Insomnia is a plague of inconvenience when it comes to getting enough rest for the day ahead. When you feel wide awake even though you’re ready for bed, or you’ve woken up after two hours of sleep, simply closing your eyes sometimes isn’t enough. Being prone to bouts of insomnia myself, there are a few things I do to make sure I fall asleep and stay asleep even during times of stress. Here’s my guide to a good night’s sleep.
This isn’t a specific tea to drink right before bed. It’s actually best that you don’t drink anything right before you go to sleep other than a few sips of water. While staying well hydrated will prevent you from waking up with a dry throat, you don’t want to wake up absolutely bursting for the bathroom either. A soothing drink, like non-caffeinated tea, is a good thing to have a couple of hours before bed every night. In doing so, you are establishing a subtle routine that is letting your body know it’s time to relax, guaranteeing a good night’s sleep. Caffeine, a property of things like coffee, many teas and chocolate is a well-known sleep inhibitor, so if you are prone to bouts of insomnia, it’s best to consume any caffeinated foods in the afternoon.
Read a Book
This has been mine and my mother’s go-to-cure since I was little. Laying down in bed with a good book would have me asleep before I got to the end of a chapter. You’ll sometimes find yourself wanting to stay awake to read what happens next, but don’t fight the slumber. According to the University of Sussex, reading reduces stress by up to 68%, distracting you from daily stresses, allowing your muscles to relax and your breathing to slow. Another statistic by the Sleep Council shows that 39% of people that make it a habit to read before bed, sleep very well. If you wish to read with an electronic device, it’s worth noting that most emit blue light that trick the body into thinking that it’s daytime, making it increasingly difficult to fall asleep. But- of course, there are ways around this. Turning the blue light off on your devices will prove to be beneficial if you’re often checking your phone in the evening.
Set a Sleep Schedule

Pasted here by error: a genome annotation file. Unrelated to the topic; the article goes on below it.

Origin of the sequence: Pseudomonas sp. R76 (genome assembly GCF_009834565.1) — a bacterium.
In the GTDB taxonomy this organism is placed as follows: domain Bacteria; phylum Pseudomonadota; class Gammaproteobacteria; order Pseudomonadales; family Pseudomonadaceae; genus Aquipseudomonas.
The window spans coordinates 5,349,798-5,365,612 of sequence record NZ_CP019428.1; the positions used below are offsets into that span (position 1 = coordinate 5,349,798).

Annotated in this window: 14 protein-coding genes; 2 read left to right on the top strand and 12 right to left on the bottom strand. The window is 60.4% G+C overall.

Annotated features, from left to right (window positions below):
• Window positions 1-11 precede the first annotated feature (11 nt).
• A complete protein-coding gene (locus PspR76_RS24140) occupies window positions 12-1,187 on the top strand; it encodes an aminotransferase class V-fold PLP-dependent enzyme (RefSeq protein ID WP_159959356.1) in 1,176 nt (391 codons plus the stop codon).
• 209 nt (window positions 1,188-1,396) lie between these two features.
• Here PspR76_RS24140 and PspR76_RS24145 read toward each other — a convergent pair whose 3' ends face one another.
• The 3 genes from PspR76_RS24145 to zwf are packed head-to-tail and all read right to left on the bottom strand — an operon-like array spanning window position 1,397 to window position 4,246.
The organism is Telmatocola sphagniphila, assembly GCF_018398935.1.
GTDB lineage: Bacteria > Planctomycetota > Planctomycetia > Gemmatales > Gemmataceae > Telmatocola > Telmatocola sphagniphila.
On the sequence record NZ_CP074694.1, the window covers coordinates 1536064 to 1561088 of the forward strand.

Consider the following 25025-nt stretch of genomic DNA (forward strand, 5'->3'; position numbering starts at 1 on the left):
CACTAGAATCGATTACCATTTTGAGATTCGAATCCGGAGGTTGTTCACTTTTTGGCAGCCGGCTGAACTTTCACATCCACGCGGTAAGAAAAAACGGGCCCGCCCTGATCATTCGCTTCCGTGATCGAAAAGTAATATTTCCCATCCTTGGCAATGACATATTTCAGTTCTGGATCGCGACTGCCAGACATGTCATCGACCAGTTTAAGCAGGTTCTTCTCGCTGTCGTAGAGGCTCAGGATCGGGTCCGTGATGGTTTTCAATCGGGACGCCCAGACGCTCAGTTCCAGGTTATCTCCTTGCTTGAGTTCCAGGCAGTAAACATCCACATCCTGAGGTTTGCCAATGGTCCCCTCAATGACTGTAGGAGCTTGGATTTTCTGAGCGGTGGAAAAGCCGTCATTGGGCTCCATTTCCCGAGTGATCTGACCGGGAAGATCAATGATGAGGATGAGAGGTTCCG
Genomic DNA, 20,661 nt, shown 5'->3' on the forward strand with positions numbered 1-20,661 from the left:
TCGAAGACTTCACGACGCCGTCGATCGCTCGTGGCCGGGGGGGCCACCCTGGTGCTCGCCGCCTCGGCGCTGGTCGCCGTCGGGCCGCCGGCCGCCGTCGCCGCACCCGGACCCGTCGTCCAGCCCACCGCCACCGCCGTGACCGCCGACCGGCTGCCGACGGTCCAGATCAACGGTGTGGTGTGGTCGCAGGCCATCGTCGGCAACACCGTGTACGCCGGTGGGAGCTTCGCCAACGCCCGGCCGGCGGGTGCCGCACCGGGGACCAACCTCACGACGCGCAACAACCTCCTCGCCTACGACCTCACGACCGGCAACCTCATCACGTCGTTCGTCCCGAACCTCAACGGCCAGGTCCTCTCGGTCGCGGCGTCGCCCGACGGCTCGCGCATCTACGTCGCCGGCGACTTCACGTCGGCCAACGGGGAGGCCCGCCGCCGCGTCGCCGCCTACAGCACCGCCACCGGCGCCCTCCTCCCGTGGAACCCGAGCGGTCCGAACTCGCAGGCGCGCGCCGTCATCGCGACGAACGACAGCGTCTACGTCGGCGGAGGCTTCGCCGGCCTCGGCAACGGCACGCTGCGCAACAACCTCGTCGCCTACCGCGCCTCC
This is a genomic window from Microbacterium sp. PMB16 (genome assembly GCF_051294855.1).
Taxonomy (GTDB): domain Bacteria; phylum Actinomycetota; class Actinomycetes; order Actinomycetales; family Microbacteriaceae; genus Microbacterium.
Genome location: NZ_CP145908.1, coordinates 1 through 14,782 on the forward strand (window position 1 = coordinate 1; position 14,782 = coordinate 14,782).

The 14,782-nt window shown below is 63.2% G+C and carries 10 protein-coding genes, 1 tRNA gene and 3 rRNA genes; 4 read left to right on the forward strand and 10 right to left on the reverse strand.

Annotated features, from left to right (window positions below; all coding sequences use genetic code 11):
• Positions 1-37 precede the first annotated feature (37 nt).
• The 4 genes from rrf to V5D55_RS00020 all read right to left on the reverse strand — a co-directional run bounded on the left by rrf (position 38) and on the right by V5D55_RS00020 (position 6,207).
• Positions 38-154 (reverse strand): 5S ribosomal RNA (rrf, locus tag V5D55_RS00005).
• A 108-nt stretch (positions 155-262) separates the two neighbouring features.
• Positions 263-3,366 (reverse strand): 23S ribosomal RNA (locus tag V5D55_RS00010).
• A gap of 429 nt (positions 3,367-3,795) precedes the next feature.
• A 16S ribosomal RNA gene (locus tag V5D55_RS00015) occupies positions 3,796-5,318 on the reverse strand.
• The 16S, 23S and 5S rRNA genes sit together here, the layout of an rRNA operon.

This is when you put down or switch off all the things that are going to prevent you from having a good night’s sleep. Going to bed at the set time creates a routine that your body will slowly adapt to. Do ensure you are going to bed at a reasonable time so that you get enough sleep and set an alarm to wake you up. If you have a hard time staying asleep, there are apps and smart watches that can monitor your sleep so that you can adjust and make improvements to your sleep schedule.
Listen to ASMR
There’s something about soothing whispers and repetitive tapping that soothes and calms to the point of sleep. I think I may have trained myself to fall asleep to ASMR. If whispers and tapping make you feel uncomfortable there are plenty of videos on YouTube and apps that provide white noise, ocean noises and rain sounds to help you get a good night’s sleep.
Work out Regularly
Establishing a healthy work out routine, enough to leave you a little bit out of breath, is a great way to reduce insomnia, especially if you work out in the evening. According to the Sleep Foundation, the post-exercise drop in temperature is what may make it easier to fall asleep, reduce anxiety and depressive symptoms. If you do already work out regularly, try changing up your schedule to fit in a work-out after work or Uni.
Last Resort Meds
If you have been struggling to sleep for more than a week, and none of the above has been of any help, I’d definitely seek a doctor’s opinion. They will probably suggest the hormone melatonin, which we do have naturally occurring in our own bodies and is said to be at its highest at night, contributing to our natural sleep cycle. While melatonin is usually recommended for those with jet lag or other sleeping disorders, it is incredibly helpful in ensuring a good night’s sleep, but only as a last resort!